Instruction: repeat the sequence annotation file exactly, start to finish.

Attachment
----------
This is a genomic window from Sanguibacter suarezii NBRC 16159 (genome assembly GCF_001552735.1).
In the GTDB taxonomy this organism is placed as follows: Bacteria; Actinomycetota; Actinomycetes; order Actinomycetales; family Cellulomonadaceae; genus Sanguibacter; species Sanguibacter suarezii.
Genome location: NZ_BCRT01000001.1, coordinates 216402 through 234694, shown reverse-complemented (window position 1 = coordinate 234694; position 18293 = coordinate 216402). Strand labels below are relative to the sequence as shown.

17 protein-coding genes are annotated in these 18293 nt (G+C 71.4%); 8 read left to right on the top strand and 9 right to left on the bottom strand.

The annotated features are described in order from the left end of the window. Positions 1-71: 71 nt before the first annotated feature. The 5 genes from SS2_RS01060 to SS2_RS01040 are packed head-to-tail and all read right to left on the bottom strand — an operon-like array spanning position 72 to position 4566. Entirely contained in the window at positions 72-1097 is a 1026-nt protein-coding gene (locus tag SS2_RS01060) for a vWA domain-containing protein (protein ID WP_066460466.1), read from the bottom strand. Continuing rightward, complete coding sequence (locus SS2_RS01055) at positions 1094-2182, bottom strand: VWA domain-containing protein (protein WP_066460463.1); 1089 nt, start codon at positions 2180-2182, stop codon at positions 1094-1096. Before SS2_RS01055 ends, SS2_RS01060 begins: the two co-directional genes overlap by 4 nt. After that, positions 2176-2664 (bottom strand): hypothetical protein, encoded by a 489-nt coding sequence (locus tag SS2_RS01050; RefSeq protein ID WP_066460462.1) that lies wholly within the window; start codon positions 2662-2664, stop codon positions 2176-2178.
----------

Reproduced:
This is a genomic window from Sanguibacter suarezii NBRC 16159 (genome assembly GCF_001552735.1).
In the GTDB taxonomy this organism is placed as follows: Bacteria; Actinomycetota; Actinomycetes; order Actinomycetales; family Cellulomonadaceae; genus Sanguibacter; species Sanguibacter suarezii.
Genome location: NZ_BCRT01000001.1, coordinates 216402 through 234694, shown reverse-complemented (window position 1 = coordinate 234694; position 18293 = coordinate 216402). Strand labels below are relative to the sequence as shown.

17 protein-coding genes are annotated in these 18293 nt (G+C 71.4%); 8 read left to right on the top strand and 9 right to left on the bottom strand.

The annotated features are described in order from the left end of the window. Positions 1-71: 71 nt before the first annotated feature. The 5 genes from SS2_RS01060 to SS2_RS01040 are packed head-to-tail and all read right to left on the bottom strand — an operon-like array spanning position 72 to position 4566. Entirely contained in the window at positions 72-1097 is a 1026-nt protein-coding gene (locus tag SS2_RS01060) for a vWA domain-containing protein (protein ID WP_066460466.1), read from the bottom strand. Continuing rightward, complete coding sequence (locus SS2_RS01055) at positions 1094-2182, bottom strand: VWA domain-containing protein (protein WP_066460463.1); 1089 nt, start codon at positions 2180-2182, stop codon at positions 1094-1096. Before SS2_RS01055 ends, SS2_RS01060 begins: the two co-directional genes overlap by 4 nt. After that, positions 2176-2664 (bottom strand): hypothetical protein, encoded by a 489-nt coding sequence (locus tag SS2_RS01050; RefSeq protein ID WP_066460462.1) that lies wholly within the window; start codon positions 2662-2664, stop codon positions 2176-2178.